By Martin Matishak - 06/30/14 02:39 PM EDT
Former business executive Robert McDonald’s “management chops” will help him reform the beleaguered Veterans Affairs Department, the White House said Monday.
“This is somebody who has a lot of experience and has enjoyed a lot of success in managing a large company,” Earnest said of McDonald, a retired chairman for Proctor & Gamble and President Obama’s pick for VA secretary. McDonald spent 33 years at P&G, a Fortune 500 company.
Earnest added that McDonald had a “pretty compelling story” that would boost his confirmation chances.
If confirmed by the Senate, though, he will face a tough challenge in reforming an agency racked by a scandal over patient wait times that critics say led to the deaths of some veterans.
Independent investigations have found that the misconduct was widespread throughout the VA system, and the FBI is now conducting a criminal investigation.
In May, a VA inspector general report on an agency hospital in Phoenix found that patients had waited an average of 115 days for an initial doctor’s appointment, while official data claimed the wait time was only 24 days. The investigation also uncovered 1,700 veterans who had been kept off official patient lists.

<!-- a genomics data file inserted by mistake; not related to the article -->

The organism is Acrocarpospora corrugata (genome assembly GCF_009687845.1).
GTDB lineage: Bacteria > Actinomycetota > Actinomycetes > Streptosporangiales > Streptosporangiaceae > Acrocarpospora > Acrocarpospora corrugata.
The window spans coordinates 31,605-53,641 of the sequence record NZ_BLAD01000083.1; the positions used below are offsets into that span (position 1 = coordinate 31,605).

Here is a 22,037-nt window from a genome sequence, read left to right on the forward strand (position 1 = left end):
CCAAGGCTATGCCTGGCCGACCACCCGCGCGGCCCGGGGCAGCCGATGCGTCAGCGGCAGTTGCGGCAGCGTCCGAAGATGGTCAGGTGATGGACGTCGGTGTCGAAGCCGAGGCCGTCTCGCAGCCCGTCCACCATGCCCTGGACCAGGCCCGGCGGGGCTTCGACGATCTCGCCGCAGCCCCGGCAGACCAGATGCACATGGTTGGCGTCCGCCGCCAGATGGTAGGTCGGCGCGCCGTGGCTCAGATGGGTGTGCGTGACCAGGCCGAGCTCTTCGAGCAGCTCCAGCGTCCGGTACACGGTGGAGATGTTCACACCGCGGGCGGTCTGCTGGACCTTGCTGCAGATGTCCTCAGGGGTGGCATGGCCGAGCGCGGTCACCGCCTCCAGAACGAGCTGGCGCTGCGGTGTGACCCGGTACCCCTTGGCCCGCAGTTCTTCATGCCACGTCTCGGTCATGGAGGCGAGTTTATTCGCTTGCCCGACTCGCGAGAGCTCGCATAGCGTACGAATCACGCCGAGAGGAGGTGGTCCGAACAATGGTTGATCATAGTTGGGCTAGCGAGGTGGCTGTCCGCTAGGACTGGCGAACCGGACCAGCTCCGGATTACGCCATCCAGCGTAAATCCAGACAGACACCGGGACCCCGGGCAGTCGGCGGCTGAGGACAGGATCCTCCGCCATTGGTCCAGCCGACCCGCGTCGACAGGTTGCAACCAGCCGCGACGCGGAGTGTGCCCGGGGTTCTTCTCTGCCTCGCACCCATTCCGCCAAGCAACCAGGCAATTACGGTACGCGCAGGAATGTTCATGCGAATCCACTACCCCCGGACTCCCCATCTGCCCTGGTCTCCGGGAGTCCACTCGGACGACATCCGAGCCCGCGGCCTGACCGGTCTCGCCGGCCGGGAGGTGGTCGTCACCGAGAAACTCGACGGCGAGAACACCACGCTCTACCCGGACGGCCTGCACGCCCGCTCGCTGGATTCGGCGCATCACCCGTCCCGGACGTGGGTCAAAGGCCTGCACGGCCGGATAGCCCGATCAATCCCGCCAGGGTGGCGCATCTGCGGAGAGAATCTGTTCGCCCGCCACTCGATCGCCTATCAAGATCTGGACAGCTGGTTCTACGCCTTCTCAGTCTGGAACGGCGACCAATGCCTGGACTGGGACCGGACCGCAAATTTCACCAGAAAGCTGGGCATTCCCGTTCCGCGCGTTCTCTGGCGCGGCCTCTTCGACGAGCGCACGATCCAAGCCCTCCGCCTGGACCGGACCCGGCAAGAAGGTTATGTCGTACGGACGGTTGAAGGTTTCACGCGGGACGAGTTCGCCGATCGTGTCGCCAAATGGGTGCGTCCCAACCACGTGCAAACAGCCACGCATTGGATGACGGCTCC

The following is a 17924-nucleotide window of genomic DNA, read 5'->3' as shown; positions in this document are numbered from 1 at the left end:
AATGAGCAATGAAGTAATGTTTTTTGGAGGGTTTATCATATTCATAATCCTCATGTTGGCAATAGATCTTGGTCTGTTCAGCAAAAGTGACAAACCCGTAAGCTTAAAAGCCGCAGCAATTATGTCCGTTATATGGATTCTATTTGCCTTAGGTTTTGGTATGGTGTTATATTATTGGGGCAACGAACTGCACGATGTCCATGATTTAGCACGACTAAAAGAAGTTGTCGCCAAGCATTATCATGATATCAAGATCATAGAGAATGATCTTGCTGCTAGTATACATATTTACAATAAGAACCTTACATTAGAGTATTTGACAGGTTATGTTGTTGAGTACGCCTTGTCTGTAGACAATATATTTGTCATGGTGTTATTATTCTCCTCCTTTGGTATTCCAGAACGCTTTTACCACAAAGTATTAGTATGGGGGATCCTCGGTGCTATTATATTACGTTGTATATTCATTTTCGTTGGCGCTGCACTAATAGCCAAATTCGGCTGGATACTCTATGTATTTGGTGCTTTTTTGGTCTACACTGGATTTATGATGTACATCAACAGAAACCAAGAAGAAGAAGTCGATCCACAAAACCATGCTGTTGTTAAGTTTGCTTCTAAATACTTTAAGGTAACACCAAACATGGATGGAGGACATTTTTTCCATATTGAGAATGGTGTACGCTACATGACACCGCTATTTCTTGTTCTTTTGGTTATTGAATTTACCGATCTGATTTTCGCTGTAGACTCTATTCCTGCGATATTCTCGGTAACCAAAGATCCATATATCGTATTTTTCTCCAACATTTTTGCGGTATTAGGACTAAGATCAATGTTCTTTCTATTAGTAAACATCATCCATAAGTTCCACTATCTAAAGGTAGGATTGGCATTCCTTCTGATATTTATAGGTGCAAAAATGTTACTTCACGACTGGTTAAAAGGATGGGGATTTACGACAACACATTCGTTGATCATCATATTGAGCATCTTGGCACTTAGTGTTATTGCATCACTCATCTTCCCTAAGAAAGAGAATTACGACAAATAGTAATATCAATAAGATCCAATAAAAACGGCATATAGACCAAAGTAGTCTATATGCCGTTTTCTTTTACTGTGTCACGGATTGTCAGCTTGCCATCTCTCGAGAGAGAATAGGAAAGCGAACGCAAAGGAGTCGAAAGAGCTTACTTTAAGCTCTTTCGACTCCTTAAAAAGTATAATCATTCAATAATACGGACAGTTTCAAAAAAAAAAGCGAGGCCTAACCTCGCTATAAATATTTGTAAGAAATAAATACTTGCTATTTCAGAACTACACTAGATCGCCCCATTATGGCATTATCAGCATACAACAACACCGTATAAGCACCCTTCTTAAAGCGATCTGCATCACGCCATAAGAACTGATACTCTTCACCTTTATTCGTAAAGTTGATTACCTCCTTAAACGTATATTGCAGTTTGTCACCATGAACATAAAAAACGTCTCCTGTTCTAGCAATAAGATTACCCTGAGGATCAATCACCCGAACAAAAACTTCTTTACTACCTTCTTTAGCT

A White House-mandated audit of the VA medical network found that more 57,000 veterans had to wait at least three months to see a doctor. An additional 64,000 over the last decade requested care but did not receive an appointment for some reason.
Those revelations led to VA Secretary Eric Shinseki resigning on May 30.
Earnest dismissed rumors that McDonald was picked, in part, because of his history of giving money to Republican causes, including 2012 GOP nominee Mitt Romney’s campaign and lto awmakers like Sen. Rob Portman from his home state of Ohio. Some observers questioned whether those donations might smooth his path to Senate confirmation.
Earnest said that McDonald “was principally chosen because he has the kind of record as a solid manager that will be required” of the next VA chief.
Discussing his track record in the private sector, Earnest said McDonald was “widely credited” with Proctor and Gamble’s success in mentoring middle managers, a skill he said would “really critical” at the VA.
Rob Nabors, who was dispatched by Obama to help clean up the problems at the VA, will stay at the department for the time being to bring McDonald “up to speed and talk through ... the challenges” the department is facing, Earnest said.
On Friday, Nabor issued a scathing review of the VA, detailing what he called a “corrosive culture” at the agency.
Earnest declined to reveal who the president consulted with before deciding to pick McDonald, saying the choice had been “discussed by senior members of the White House.”